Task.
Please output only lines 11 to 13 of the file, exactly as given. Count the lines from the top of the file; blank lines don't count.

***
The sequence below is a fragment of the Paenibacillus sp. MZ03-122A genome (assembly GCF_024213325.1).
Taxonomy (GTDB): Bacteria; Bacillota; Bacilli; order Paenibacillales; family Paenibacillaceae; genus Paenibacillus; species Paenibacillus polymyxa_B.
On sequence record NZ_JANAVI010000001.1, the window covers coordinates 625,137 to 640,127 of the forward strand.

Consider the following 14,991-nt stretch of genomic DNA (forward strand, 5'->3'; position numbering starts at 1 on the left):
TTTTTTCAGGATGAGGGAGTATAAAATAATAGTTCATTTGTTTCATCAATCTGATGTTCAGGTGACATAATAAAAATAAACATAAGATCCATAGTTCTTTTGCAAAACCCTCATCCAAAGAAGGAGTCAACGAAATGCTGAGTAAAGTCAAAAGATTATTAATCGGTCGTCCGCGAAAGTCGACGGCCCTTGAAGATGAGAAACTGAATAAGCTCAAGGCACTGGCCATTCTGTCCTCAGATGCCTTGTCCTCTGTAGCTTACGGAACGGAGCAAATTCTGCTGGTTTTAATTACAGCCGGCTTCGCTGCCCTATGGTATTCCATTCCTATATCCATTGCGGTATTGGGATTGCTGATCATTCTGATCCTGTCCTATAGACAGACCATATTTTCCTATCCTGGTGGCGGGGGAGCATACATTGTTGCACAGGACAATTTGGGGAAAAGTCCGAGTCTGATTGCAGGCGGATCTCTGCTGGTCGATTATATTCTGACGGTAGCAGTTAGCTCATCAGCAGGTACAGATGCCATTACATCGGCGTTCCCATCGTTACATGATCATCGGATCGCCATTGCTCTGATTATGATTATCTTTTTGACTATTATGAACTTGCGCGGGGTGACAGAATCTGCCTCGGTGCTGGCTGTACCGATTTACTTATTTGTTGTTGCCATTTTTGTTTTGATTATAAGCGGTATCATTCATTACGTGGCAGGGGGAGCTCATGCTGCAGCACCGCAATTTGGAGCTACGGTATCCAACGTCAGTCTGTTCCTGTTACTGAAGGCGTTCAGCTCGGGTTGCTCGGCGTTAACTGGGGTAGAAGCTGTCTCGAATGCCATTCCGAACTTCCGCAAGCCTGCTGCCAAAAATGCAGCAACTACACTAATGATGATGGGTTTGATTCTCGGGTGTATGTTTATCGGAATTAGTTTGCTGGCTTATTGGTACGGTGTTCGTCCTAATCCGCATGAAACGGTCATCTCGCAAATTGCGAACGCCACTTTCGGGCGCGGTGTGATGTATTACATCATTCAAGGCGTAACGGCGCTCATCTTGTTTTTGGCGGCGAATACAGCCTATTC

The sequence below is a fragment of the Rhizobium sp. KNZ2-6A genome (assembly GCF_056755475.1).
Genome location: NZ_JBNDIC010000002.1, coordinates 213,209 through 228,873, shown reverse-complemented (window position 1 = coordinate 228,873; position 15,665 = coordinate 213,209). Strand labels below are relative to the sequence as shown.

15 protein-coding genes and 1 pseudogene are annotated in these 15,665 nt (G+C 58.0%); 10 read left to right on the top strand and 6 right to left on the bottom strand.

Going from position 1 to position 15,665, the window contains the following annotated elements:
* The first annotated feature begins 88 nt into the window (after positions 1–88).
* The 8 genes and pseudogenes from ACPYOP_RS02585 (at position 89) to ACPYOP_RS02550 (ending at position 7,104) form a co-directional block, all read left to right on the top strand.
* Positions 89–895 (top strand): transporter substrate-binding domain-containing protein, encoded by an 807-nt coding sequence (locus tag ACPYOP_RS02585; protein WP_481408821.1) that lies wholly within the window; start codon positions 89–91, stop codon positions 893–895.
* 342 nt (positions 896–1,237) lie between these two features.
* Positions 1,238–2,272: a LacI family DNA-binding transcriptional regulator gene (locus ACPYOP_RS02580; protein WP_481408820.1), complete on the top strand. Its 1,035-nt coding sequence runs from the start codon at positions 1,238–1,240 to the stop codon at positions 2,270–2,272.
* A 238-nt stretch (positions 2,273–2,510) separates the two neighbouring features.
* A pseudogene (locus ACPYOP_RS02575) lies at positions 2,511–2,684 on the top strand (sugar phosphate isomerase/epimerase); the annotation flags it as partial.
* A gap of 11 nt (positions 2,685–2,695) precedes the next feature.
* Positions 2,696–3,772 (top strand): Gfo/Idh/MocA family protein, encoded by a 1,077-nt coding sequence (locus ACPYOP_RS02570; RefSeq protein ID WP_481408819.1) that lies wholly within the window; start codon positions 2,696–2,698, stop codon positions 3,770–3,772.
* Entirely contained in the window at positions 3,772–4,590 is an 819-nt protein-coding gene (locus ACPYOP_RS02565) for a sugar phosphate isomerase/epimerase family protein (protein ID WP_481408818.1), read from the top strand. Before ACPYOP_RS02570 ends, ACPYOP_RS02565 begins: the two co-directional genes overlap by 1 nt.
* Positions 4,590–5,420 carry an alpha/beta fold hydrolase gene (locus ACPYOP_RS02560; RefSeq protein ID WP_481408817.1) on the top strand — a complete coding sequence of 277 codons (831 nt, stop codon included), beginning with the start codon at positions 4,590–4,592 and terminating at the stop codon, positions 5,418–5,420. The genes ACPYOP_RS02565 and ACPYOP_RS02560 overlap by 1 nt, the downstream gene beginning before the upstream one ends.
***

* The 8 genes and pseudogenes from ACPYOP_RS02585 (at position 89) to ACPYOP_RS02550 (ending at position 7,104) form a co-directional block, all read left to right on the top strand.
* Positions 89–895 (top strand): transporter substrate-binding domain-containing protein, encoded by an 807-nt coding sequence (locus tag ACPYOP_RS02585; protein WP_481408821.1) that lies wholly within the window; start codon positions 89–91, stop codon positions 893–895.
* 342 nt (positions 896–1,237) lie between these two features.